This post will guide you through employee leave laws for businesses and workers located in the state of Maryland.
Follow this guide to understand employers’ obligations for vacation time, paid time off (PTO), sick leave, parental leave, bereavement and more, along with state holidays observed in Maryland.
This page is intended for reference purposes only and does not constitute legal advice. Please see official government sources or consult a legal professional for actual legal advice.
No federal or state laws require employers to provide paid or unpaid vacation time in Maryland. It is up to an employer’s discretion whether to offer vacation time and how much to offer.
It is likely legal to enforce a Use It or Lose It policy in Maryland, as this is not covered under state law. To be safe, companies implementing Use It or Lose It should make this clear in company policy documents and employees’ contracts.
Use It or Lose It leave policies mean that any leave not used at the end of the year is forfeited, and not carried over to the following year. Learn more about Use It or Lose It policies here.
Maryland law considers fringe benefits – including vacation time – to be a form of wages, and thus any unused vacation time must be paid out upon job separation (e.g. when an employee quits, retires or is fired).
However, a company can avoid paying out accrued vacation time to terminated employees if they have a clear written policy stating this, and they notified the employee of the policy and their benefits at the time of hiring.
The Maryland Healthy Working Families Act (MHWFA) requires companies with 15 or more employees to provide paid “safe and sick leave”, earned at a rate of one hour for every 30 hours worked.
Companies with fewer than 15 employees must provide the same leave, but it is not required to be paid.
Besides any state laws or provisions written into employment contracts, employers in Maryland must comply with the Family and Medical Leave Act (FMLA), which entitles eligible employees the right to take 12 weeks of unpaid, job-protected leave for serious health conditions, or to care for spouses, children or parents with a serious health condition.
The following official state holidays are observed in Maryland:
|January 1||New Year’s Day|
|3rd Monday in January||Martin Luther King, Jr Day|
|3rd Monday in February||Presidents’ Day|
|Last Monday in May||Memorial Day|
|July 4||Independence Day|
|1st Monday in September||Labor Day|
|2nd Monday in October||Columbus Day|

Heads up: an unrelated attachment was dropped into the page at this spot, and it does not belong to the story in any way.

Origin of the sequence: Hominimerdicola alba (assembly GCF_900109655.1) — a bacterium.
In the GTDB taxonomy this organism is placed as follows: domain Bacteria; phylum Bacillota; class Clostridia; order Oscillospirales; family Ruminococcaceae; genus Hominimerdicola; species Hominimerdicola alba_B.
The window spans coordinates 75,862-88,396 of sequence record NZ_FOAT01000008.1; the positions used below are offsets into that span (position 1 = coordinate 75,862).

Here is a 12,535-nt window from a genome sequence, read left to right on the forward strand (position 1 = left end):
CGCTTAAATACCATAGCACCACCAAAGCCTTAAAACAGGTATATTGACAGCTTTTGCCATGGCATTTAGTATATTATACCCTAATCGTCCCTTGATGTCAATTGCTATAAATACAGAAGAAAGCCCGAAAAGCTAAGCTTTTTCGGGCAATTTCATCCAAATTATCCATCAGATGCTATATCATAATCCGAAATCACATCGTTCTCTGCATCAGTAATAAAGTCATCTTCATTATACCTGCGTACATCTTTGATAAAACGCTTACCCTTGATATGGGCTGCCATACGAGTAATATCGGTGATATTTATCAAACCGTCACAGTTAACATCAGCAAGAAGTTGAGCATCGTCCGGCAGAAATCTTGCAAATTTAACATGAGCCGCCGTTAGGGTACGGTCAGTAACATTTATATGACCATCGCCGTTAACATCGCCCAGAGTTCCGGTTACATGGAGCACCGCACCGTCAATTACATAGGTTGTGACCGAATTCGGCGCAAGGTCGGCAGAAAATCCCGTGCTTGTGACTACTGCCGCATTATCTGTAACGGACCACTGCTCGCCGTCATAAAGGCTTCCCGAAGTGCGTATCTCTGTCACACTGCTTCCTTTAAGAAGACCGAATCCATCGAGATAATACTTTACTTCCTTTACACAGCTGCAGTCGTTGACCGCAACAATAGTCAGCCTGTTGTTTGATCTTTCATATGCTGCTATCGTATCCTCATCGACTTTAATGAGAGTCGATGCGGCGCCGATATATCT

|November 11||Veterans Day|
|4th Thursday in November||Thanksgiving|
|Day after Thanksgiving||American Indian Heritage Day|
|December 25||Christmas Day|
There is no requirement to allow employees a paid or unpaid day off for state holidays, and employees required to work on state holidays are not legally entitled to extra compensation (such as higher pay or a compensatory day off), unless promised in their employment contract.
Under Maryland’s Parental Leave Act (MPLA) Employers in Maryland with between 15-49 employees must provide eligible employees with 6 weeks of unpaid leave during a 12 week period for the birth, adoption or foster of a new child.
Employees in companies with 50 or more staff are covered by the Federal FMLA, which entitles new mothers to 12 weeks of unpaid, job-protected leave for the birth of a new child, as well as the placement of a new adoption or foster.
Fathers are covered by both the MPLA and FMLA, giving them the same right to 6 or 12 weeks’ unpaid leave for a new birth, adoption or foster.
Maryland leave laws also state that, if employers provide paid parental leave to employees following the birth of a child, the same benefits must apply to employees who adopt a child.
There is no legal requirement to provide bereavement leave in Maryland. However, the Maryland Flexible Leave Act (MFLA) states that employees must be allowed to use their earned paid leave following the death of an immediate family member (but this does not mean specific leave must be provided for bereavements).
Employers are not required to pay employees for time off serving jury duty, however they must allow them to serve on a jury without discharging, disciplining, coercing or threatening the employee.
Maryland allows employees a maximum of two hours’ paid leave to vote, unless they have two consecutive hours outside of working hours in which the polls are open.
Federal Law (the Uniformed Services Employment and Reemployment Rights Act (USERRA)) applies in Maryland, which states that military service members receive up to five years of unpaid leave for military service, and upon returning, must be reinstated to the same position (or an equivalent position) as they had before their leave.
Employees responding to an emergency mission of the Maryland Civil Air Patrol are entitled to at least 15 days of unpaid leave.
Anything not covered in Maryland state leave laws is up to the discretion of the employer, such as whether or not to provide paid sick leave or PTO, or whether PTO rolls over from year to year.
However, if any benefits are laid out in an employee’s contract or company policy, employers must comply with what has been agreed in that document.
For example, if an employee’s contract states that they are to receive 12 days of PTO each year, the employer is legally required to provide this, even though paid time off is not required by state law.